The track still raises a smile, and is still able, in all its cynicism, to make the listener feel a little contrite, and listening to it now, makes one feel a little disillusioned.

It reminds me that we blew it.
An opportunity lost.
And we are now paying the consequences.

Pretzel anyone?

Country Joe and the Fish - The Life and Times of Country Joe & the Fish: From Haight-Ashbury to Woodstock (1971)

Fixing to Die Rag
Bass Strings
Flying High
Porpoise Mouth
Untitled Protest
Who Am I
Waltzing in the Moonlight
Death Sound Blues
Sing Sing Sing
Not So Sweet Martha Loraine
Rock and Soul Music
Crystal Blues
Masked Marauder
Love Machine
Fixing to Die Rag

Excellent cassette rip @ 256kbs
Grab a whiff of the sixties here for Part One
Inhale with the Fish here for Part Two

Tuesday, 2 December 2008

Smash those filthy records, get rid of them...

12"s. They come and they go.
Sometimes they're released and you have absolutely no awareness of their existence.
Many releases almost seem a secret.
They are ephemeral.
Rarely entering the charts, they are the equivalent of a novella compared to the novel.
They're not quite an album: but their more than a 7" or single release.

This release came hot on the tail of the massively innovative and inspiring Entroducing, an album made in its entirety from recorded music and samples that already existed; the first true act of bricolage in modern music (Solex, the Dutch musician is also considered to be a pioneer at this time, but she does sing over her constructed music, so Shadow really was the first true bricoleur).

DJ Shadow (Josh Davis to his mum) is one of those artists who is able to cross normally impenetrable territory and raise interest in those who would not normally bother to cock a snook at 'dance music'.

I have never seen him live - I find the idea of a DJ on a stage with a large audience gazing at him while he mixes slightly absurd - but I do love his music.

A friend of mine informed me - he did go to a DJ Shadow gig - that the decks and control panel are filmed and projected up on to a screen at the back of the stage; and the first thing that DJ Shadow does, obviously, is to place a stylus on to a spinning record.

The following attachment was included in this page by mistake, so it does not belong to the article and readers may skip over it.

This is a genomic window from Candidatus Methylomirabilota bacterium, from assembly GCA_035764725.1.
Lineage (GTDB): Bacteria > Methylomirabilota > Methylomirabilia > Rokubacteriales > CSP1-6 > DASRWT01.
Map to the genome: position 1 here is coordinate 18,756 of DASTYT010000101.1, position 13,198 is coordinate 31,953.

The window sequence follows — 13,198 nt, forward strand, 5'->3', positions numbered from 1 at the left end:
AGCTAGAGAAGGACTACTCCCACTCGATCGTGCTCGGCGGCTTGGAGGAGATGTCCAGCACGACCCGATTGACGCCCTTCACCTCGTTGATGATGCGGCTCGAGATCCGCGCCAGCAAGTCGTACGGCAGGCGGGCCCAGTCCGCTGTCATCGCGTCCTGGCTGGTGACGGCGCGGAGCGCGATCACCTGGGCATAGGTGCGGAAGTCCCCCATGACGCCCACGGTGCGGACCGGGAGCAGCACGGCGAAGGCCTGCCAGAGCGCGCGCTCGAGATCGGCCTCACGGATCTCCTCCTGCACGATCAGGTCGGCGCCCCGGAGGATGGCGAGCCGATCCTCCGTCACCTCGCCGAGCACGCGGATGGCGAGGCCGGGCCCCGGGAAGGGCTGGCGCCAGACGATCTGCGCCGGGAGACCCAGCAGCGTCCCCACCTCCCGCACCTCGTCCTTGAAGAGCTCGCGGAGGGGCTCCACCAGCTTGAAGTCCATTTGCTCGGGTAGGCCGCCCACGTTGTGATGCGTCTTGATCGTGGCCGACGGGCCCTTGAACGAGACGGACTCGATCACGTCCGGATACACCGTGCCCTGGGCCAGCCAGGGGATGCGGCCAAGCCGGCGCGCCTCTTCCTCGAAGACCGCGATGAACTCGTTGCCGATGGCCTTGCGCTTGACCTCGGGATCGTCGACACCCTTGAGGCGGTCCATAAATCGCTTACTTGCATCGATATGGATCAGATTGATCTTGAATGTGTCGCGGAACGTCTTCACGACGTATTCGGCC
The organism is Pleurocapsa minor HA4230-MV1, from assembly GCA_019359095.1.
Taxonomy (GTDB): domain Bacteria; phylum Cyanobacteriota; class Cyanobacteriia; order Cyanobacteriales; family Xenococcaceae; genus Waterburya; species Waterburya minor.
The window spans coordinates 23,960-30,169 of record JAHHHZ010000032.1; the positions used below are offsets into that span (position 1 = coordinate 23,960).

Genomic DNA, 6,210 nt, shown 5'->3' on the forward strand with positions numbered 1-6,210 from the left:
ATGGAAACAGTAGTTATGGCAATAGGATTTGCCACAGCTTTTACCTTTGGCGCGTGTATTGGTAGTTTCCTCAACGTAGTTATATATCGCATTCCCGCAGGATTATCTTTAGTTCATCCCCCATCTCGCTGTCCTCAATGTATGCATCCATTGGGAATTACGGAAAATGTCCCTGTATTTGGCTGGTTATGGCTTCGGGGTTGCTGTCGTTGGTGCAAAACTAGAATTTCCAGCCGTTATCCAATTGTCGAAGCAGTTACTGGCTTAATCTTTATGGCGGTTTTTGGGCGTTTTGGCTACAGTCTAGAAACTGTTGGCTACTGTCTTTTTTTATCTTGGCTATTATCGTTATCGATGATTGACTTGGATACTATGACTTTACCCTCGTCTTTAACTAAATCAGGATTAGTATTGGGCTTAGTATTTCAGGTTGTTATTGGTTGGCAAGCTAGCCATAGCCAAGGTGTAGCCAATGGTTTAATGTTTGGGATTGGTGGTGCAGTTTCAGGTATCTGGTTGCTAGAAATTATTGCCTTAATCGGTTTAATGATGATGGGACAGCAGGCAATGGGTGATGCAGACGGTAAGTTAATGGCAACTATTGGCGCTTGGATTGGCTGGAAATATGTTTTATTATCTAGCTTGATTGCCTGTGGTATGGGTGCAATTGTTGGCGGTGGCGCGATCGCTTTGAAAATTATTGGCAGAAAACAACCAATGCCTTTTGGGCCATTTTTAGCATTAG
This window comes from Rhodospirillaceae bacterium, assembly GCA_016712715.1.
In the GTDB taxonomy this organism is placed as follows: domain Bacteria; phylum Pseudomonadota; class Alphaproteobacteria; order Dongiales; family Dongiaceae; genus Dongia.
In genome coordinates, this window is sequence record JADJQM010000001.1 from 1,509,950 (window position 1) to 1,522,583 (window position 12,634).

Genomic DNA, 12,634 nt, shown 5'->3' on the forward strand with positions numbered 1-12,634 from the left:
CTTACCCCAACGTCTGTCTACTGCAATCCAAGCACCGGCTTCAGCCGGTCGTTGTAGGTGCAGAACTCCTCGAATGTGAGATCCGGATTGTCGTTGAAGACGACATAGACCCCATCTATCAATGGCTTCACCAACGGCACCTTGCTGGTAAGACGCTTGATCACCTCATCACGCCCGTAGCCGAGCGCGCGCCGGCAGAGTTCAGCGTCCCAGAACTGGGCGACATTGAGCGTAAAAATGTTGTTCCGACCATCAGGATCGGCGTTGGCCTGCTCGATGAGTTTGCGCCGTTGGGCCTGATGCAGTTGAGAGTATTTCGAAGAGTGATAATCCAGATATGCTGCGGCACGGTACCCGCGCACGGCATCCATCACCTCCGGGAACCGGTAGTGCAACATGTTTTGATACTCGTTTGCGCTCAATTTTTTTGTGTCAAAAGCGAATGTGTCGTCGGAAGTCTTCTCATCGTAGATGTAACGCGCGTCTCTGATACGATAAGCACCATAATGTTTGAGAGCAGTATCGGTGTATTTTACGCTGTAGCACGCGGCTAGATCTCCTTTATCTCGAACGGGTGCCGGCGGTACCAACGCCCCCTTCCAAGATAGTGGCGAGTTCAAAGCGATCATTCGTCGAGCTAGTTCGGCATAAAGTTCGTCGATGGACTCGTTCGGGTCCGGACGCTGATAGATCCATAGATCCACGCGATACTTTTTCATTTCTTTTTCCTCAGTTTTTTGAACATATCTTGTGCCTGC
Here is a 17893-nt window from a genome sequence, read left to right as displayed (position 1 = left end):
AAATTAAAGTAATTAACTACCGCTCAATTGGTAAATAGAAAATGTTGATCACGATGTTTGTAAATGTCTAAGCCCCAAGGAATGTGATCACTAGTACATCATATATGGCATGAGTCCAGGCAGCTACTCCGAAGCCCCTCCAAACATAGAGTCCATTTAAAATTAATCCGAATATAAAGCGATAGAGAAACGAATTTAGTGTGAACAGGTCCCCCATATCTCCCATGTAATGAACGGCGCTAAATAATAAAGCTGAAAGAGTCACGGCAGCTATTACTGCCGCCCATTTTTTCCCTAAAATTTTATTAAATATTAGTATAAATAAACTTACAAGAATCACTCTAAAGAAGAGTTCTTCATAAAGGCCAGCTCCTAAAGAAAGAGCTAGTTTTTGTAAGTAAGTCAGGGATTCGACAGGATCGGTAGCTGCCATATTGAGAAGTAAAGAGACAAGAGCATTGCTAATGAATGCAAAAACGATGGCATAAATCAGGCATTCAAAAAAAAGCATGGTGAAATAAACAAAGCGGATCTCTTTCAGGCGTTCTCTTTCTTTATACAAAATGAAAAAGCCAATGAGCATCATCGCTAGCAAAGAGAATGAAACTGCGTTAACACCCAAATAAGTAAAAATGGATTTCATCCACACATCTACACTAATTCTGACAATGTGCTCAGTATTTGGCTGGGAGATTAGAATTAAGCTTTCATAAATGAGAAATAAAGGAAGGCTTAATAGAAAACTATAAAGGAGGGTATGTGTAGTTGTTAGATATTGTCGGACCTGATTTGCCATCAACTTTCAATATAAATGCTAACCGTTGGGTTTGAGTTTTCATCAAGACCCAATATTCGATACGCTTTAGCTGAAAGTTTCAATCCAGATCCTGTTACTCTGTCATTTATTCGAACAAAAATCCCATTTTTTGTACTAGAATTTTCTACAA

There was a big close-up of this moment apparently, and as soon as the stylus landed and bit, the audience erupted, went totally berserk. Apparently.

As I previously mentioned, this release did follow in the shadow (ahem) of Entroducing, and the residual sound from Entroducing is certainly identifiable here.

The first cut, 'High Noon' takes a familiar, almost distinctly DJ Shadow tune and bigs it up with a big hooky, surf-type, cowboy-like guitar riff [!] and kind of goes to town with it.
The beats are all over the place, as it sounds like he's sampled half a dozen kits all playing at the same time; but they never become cacophonous; and that is very much down to his control and skill.

All of the tracks include speech samples; either as introductions, outros or dropped in and manipulated into the mix.
This works best on the track 'Devil's Advocate' where a bigotted fundamentalist can be heard damning rock n roll music due to its 'sexualizing' powers.

Shadow's manipulation of the lecturer's discourse diminishes his diatribe down to the level of a quivering jelly, turning his very words into a degenerate beat.

But the best track is the final cut: 'Organ Donor', which is my all time favourite DJ Shadow tune.
This mix is wonderfully produced; generously spaced and a masterpiece of editing.

It isn't the usual full-on assault that so many of Shadow's tracks end up being, and it could even be considered minimal in its structure; but the way the sounds are recorded is quite wonderful.

The organ sound is loaded with a synasthetic darkness, removing it totally from the atmosphere of a tea dance or a pensioner-targeted gig in the park.
Juxtaposed with the manic scratching; so manic it creates a singular sound; and the wonderfully captured cymbal and snare beats, the mix is quite extraordinary; even for the Shadow.

DJ Shadow - High Noon (1997)

High Noon
Devil's Advocate (heaven v. Hell - Bonus Beat)
Organ Donor (Extended Overhaul)

Vinyl rip @ 320kbs
Gotta be really; be disrespectful otherwise.